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More musing on the life and wife of Jesus

More musing on the life and wife of Jesus

I do find this week’s news about the discovery of a tiny piece of ancient papyrus on which is written a reference to Jesus’ wife fascinating. I especially enjoyed this piece by the Guardian’s religion writer Stephen Bates about the academic debate on all this. He writes:

The fragment of fourth-century Coptic writing on a rectangular piece of faded papyrus no more than eight centimetres by four contains eight lines written in black ink apparently including the words: “Jesus said to them, ‘My wife …'” Far from being the start of a music-hall joke, the extract continues: “she will be able to be my disciple,” before being cut off.

Karen L King, the Hollis professor of divinity – the oldest endowed academic chair in the US – who made the discovery, told the New York Times: “These words can mean nothing else.”

She should know – King is a Coptic scholar and author of books on the heretical Gnostic gospels from which claims about Jesus’s marriage originate. Cautious academic that she is, she hasn’t leapt off hither and thither in a private plane like Dan Brown’s hero, but has shared her discovery with other scholars who believe that the papyrus sliver may be genuine, though its provenance is obscure. It is apparently owned by an anonymous private collector, who bought it in 1997 from a German professor who is now dead – a suitably mysterious touch.

Roger Bagnall, director of New York University’s Institute for the Study of the Ancient World, who was shown the fragment, told the paper: “It’s hard to construct a scenario that is at all plausible in which someone fakes something like this. The world is not really crawling with crooked papyrologists.”

Read the full column here.


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Adam Wood

There’s a fallacy here that mirrors the big central problem of The Da Vinci Code: someone (Leonardo, some 4th Century heretic) thinking that Jesus was married doesn’t really mean Jesus was married. It isn’t just that it’s not proof: it’s barely evidence.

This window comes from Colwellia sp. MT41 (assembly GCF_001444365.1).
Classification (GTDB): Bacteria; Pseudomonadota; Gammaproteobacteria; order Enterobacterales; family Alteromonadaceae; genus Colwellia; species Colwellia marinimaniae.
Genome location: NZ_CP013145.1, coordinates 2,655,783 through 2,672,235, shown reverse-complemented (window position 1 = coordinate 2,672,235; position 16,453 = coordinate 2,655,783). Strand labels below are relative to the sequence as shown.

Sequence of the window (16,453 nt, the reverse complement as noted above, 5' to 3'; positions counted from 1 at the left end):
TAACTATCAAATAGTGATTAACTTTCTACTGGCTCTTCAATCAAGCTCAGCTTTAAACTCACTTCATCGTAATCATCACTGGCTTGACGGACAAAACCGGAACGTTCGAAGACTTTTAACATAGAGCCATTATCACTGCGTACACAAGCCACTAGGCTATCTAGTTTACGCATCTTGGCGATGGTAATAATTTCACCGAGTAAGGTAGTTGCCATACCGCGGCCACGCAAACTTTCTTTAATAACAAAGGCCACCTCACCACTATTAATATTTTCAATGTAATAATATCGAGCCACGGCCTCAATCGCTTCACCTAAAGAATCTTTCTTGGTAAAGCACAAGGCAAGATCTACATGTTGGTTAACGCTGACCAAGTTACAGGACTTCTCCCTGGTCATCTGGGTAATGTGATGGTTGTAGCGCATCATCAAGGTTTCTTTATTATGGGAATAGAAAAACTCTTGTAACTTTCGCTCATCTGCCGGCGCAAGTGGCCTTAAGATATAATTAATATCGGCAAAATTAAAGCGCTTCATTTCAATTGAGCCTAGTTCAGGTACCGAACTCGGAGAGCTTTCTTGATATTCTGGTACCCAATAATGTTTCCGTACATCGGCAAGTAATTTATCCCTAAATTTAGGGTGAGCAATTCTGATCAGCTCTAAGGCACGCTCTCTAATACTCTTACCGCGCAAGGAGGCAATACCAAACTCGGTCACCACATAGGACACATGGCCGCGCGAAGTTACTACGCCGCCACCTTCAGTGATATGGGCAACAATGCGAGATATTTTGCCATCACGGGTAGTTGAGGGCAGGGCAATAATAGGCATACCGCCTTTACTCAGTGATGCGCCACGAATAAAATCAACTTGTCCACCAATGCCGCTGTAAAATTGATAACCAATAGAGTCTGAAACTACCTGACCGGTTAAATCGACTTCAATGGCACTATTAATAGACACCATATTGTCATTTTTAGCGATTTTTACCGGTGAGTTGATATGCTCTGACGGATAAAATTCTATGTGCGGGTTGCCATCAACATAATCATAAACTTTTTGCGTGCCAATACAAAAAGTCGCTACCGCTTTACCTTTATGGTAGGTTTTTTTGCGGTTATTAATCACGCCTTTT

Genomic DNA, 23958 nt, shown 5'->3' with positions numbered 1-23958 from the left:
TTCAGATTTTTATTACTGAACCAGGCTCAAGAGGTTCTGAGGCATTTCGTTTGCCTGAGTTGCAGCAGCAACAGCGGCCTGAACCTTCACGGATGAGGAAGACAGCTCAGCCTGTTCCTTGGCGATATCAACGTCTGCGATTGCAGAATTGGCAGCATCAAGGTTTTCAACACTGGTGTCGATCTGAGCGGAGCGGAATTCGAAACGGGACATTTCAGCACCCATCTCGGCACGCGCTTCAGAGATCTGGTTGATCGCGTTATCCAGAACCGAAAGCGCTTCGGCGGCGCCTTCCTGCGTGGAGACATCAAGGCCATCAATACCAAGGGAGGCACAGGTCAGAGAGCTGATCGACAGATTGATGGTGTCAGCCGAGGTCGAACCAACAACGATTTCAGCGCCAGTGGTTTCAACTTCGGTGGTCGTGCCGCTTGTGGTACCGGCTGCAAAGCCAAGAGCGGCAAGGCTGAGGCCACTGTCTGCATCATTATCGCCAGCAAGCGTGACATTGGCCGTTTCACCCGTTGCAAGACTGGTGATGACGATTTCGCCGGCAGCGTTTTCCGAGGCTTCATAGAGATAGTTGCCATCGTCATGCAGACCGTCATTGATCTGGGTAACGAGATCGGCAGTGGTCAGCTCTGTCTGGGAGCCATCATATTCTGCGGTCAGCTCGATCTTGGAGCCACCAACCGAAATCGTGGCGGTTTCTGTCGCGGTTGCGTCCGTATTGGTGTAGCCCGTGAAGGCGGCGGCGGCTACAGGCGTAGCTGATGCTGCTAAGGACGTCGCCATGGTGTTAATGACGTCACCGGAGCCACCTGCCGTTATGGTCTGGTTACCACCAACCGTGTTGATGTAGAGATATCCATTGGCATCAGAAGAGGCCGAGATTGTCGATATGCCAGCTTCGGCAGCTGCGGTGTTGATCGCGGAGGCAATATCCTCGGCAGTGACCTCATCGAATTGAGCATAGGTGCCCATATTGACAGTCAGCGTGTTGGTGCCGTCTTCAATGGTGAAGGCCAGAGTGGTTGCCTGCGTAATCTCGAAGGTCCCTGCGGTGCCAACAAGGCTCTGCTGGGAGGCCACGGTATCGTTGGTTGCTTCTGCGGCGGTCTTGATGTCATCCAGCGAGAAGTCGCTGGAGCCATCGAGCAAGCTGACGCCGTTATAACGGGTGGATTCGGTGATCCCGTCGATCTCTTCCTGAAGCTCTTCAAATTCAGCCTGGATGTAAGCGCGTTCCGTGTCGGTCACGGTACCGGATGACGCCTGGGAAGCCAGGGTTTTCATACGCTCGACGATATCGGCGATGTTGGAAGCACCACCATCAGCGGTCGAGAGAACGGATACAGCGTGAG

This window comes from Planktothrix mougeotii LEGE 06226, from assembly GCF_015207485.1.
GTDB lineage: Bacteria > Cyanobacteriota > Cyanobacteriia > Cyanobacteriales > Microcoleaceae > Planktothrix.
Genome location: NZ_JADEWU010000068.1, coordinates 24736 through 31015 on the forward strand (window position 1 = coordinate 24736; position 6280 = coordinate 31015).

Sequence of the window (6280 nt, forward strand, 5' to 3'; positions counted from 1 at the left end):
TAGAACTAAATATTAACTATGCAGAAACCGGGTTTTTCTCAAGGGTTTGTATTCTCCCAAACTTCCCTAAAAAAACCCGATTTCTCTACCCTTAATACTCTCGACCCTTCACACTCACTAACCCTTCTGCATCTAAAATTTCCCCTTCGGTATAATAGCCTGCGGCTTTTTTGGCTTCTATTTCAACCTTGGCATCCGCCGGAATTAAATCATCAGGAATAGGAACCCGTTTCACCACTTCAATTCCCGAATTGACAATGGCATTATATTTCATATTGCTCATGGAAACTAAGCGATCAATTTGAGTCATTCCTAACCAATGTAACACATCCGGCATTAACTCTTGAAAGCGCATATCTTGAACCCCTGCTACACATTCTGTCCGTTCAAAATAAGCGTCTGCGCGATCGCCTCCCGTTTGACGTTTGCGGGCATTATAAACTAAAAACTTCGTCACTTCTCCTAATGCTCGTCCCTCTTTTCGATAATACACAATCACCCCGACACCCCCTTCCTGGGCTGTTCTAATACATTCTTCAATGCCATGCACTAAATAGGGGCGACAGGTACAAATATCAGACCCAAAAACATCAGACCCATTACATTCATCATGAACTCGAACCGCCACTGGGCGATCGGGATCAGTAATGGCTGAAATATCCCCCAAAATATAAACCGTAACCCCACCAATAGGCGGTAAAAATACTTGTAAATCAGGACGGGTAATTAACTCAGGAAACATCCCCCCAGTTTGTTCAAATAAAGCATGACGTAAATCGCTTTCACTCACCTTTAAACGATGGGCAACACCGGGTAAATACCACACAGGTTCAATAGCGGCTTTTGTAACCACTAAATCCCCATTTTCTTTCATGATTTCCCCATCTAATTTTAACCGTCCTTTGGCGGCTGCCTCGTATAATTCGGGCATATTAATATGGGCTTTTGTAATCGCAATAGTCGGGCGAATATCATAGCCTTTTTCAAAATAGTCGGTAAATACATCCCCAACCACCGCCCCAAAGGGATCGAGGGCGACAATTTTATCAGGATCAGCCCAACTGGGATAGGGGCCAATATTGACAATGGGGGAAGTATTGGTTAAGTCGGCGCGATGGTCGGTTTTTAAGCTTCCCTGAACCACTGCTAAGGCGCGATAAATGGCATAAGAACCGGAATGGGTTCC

I find it fascinating that many of the people who claim that the Gospels, or other parts of scripture, are inherently non-historic (because of a lack of non-scriptural corroboration) are the same people who find some sort of meaning in (for example) a few words on a scrap of paper written 300 years after the fact.

(I do have to day, though- two unrelated Gnostic sources- one that refers to a woman who “tempted” Jesus, and a second where Jesus seems to be hitting on a woman of the same name, raised my eyebrows and curiosity at least a little.)

I thought the Jesuit priest in the earlier Cafe story had the best reaction, essentially that it probably isn’t true, and that it doesn’t matter all that much if it is.

Interest in this stuff does present an excellent opportunity for Episcopalians, though, if we’re willing/able to take it. Unlike our Protestant brothers and sisters, our liturgy and traditions reach back into the distant past, touching on whatever it is that people find so fascinating in these sorts of things. And unlike our Catholic and Orthodox brothers and sisters, there’s enough theological room to consider gnostic and heretical thought without being ridiculed or driven out.

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